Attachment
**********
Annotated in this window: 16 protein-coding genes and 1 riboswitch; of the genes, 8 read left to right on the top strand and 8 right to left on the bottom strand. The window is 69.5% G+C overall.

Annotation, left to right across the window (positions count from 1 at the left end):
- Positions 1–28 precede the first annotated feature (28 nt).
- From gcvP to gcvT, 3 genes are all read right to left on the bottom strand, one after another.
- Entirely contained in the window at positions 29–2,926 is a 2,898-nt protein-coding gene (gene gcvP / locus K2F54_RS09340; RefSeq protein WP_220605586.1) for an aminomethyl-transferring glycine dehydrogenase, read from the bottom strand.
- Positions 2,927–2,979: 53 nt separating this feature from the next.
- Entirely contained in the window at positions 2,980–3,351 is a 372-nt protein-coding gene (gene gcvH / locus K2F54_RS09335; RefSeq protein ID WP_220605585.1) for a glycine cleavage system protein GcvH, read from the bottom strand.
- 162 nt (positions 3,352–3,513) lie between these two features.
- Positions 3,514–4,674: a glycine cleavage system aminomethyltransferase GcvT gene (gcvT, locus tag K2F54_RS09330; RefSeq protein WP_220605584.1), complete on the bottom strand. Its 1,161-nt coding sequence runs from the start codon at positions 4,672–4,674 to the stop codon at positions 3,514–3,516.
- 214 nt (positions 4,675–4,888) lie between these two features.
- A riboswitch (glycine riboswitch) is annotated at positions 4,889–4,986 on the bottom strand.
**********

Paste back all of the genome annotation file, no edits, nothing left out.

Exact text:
Annotated in this window: 16 protein-coding genes and 1 riboswitch; of the genes, 8 read left to right on the top strand and 8 right to left on the bottom strand. The window is 69.5% G+C overall.

Annotation, left to right across the window (positions count from 1 at the left end):
- Positions 1–28 precede the first annotated feature (28 nt).
- From gcvP to gcvT, 3 genes are all read right to left on the bottom strand, one after another.
- Entirely contained in the window at positions 29–2,926 is a 2,898-nt protein-coding gene (gene gcvP / locus K2F54_RS09340; RefSeq protein WP_220605586.1) for an aminomethyl-transferring glycine dehydrogenase, read from the bottom strand.
- Positions 2,927–2,979: 53 nt separating this feature from the next.
- Entirely contained in the window at positions 2,980–3,351 is a 372-nt protein-coding gene (gene gcvH / locus K2F54_RS09335; RefSeq protein ID WP_220605585.1) for a glycine cleavage system protein GcvH, read from the bottom strand.
- 162 nt (positions 3,352–3,513) lie between these two features.
- Positions 3,514–4,674: a glycine cleavage system aminomethyltransferase GcvT gene (gcvT, locus tag K2F54_RS09330; RefSeq protein WP_220605584.1), complete on the bottom strand. Its 1,161-nt coding sequence runs from the start codon at positions 4,672–4,674 to the stop codon at positions 3,514–3,516.
- 214 nt (positions 4,675–4,888) lie between these two features.
- A riboswitch (glycine riboswitch) is annotated at positions 4,889–4,986 on the bottom strand.